So, back to the photos of turtles and to my strange New Year’s Resolution. For years I have used pictures of turtles, whales and other marine creatures to illustrate the problem of plastic pollution. And as someone who has worked in the field of marine conservation for the last three and a half years, don’t get me wrong: the damage to our oceans is incredibly important. However, when we narrowly define plastic pollution as an oceans issue (cough cough everyone who insists on calling it “marine litter”), we deny the very real and important human suffering that our rampant production and consumption of plastic is causing. Entangled turtles are a massive and heartbreaking problem, but if you google “plastic pollution” you will see about 50 photos of the ocean for every 1 photo of a human being suffering from plastic. We must not fall into the trap of ignoring how these issues play into existing dynamics of structural racism, inequality and injustices. I have come to this understanding of this issue far too late, but I’m motivated to learn more about how to reframe my understanding. 2018 was a humbling year of reading, understanding and re-evaluating my perspectives, confronting my privilege and working to create change at the social level.
Thanks for reading about my brief overview of the social impacts of plastic pollution. Tomorrow I’ll talk about the export of waste to the developing world, and on Tuesday I’ll release the last post about human health impacts.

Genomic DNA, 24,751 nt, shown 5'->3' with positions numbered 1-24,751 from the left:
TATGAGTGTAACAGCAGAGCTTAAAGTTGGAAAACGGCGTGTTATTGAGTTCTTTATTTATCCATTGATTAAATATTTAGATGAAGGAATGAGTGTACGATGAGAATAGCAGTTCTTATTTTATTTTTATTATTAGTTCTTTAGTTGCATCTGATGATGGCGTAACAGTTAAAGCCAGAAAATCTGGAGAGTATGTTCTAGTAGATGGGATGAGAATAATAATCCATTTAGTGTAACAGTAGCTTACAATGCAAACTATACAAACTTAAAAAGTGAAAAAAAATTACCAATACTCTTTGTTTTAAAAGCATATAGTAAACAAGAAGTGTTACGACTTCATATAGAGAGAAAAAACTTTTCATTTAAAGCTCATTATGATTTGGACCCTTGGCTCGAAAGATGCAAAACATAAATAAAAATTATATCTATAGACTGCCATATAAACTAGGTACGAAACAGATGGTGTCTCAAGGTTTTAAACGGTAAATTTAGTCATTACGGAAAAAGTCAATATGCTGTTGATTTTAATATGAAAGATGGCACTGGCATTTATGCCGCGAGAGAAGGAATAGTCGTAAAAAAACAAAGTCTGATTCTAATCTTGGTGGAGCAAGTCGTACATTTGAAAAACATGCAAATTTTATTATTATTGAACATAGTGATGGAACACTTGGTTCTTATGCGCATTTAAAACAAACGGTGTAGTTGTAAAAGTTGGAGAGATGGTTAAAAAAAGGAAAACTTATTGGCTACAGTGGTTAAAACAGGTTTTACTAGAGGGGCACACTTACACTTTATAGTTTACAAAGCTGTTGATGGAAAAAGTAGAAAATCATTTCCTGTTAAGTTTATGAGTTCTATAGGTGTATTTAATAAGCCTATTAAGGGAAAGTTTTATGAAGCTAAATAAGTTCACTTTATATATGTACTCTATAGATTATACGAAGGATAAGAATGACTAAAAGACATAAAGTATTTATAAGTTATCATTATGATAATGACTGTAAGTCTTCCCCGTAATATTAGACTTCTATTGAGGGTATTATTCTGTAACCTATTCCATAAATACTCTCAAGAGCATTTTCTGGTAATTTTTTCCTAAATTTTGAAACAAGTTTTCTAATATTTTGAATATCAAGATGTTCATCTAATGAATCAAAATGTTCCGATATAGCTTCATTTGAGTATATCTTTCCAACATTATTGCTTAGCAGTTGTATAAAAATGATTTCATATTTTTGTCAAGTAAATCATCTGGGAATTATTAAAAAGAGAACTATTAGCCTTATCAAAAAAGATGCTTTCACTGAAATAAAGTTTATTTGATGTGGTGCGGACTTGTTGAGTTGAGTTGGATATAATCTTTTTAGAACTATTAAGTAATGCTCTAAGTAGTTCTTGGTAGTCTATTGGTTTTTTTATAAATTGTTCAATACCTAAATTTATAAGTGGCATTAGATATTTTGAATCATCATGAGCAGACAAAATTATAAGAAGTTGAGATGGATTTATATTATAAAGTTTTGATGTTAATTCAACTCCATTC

The Economist (2018) Climate change will affect developing countries more than rich ones, accessed online https://www.economist.com/graphic-detail/2018/05/09/climate-change-will-affect-developing-countries-more-than-rich-ones
 Newkirk II, Vann R. (2018) Trump’s EPA Concludes Environmental Racism is Real, The Atlantic, February 28th, 2018, accessed online https://www.theatlantic.com/politics/archive/2018/02/the-trump-administration-finds-that-environmental-racism-is-real/554315/
 Heikkinen, Niina (2017) “Health Effects of Oil and Gas Emissions Investigated in Texas”, E&E News, June 12th 2017, https://www.scientificamerican.com/article/health-effects-of-oil-and-gas-emissions-investigated-in-texas/
 Dermansky, Julie (2018) “Permit Hearing for Taiwanese Plastic Plant in Louisiana Turns into a Referendum on Environmental Racism”, DeSmog, https://www.desmogblog.com/2018/12/13/formosa-plastics-plant-st-james-parish-louisiana-environmental-racism
 Blackwell, Victor; Drash, Wayne and Lett, Christopher (2017) Toxic tensions in the heart of “Cancer Alley”, CNN, https://edition.cnn.com/2017/10/20/health/louisiana-toxic-town/index.html
 Cherri Foytlin https://www.youtube.com/watch?time_continue=1&v=39RzdHkeXw8